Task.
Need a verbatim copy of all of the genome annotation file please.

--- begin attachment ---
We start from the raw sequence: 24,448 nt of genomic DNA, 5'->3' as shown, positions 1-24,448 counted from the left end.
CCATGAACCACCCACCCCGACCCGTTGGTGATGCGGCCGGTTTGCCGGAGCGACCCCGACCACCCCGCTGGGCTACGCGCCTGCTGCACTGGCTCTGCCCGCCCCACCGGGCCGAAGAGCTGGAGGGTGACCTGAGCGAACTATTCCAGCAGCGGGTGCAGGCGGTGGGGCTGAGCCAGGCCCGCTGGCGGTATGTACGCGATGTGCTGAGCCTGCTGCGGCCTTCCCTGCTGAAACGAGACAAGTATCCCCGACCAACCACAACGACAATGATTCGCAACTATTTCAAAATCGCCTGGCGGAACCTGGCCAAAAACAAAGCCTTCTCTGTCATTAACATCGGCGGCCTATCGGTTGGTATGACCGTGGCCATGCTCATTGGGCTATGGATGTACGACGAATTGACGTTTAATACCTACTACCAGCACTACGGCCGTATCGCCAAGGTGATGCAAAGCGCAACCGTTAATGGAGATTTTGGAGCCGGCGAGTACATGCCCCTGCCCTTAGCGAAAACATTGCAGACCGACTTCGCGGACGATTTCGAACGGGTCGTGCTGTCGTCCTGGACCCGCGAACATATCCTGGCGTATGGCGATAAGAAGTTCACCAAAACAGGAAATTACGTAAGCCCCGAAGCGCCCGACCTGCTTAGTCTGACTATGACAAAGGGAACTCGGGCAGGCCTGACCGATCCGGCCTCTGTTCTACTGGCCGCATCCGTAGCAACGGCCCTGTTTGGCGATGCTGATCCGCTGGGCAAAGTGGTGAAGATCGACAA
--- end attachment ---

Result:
We start from the raw sequence: 24,448 nt of genomic DNA, 5'->3' as shown, positions 1-24,448 counted from the left end.
CCATGAACCACCCACCCCGACCCGTTGGTGATGCGGCCGGTTTGCCGGAGCGACCCCGACCACCCCGCTGGGCTACGCGCCTGCTGCACTGGCTCTGCCCGCCCCACCGGGCCGAAGAGCTGGAGGGTGACCTGAGCGAACTATTCCAGCAGCGGGTGCAGGCGGTGGGGCTGAGCCAGGCCCGCTGGCGGTATGTACGCGATGTGCTGAGCCTGCTGCGGCCTTCCCTGCTGAAACGAGACAAGTATCCCCGACCAACCACAACGACAATGATTCGCAACTATTTCAAAATCGCCTGGCGGAACCTGGCCAAAAACAAAGCCTTCTCTGTCATTAACATCGGCGGCCTATCGGTTGGTATGACCGTGGCCATGCTCATTGGGCTATGGATGTACGACGAATTGACGTTTAATACCTACTACCAGCACTACGGCCGTATCGCCAAGGTGATGCAAAGCGCAACCGTTAATGGAGATTTTGGAGCCGGCGAGTACATGCCCCTGCCCTTAGCGAAAACATTGCAGACCGACTTCGCGGACGATTTCGAACGGGTCGTGCTGTCGTCCTGGACCCGCGAACATATCCTGGCGTATGGCGATAAGAAGTTCACCAAAACAGGAAATTACGTAAGCCCCGAAGCGCCCGACCTGCTTAGTCTGACTATGACAAAGGGAACTCGGGCAGGCCTGACCGATCCGGCCTCTGTTCTACTGGCCGCATCCGTAGCAACGGCCCTGTTTGGCGATGCTGATCCGCTGGGCAAAGTGGTGAAGATCGACAA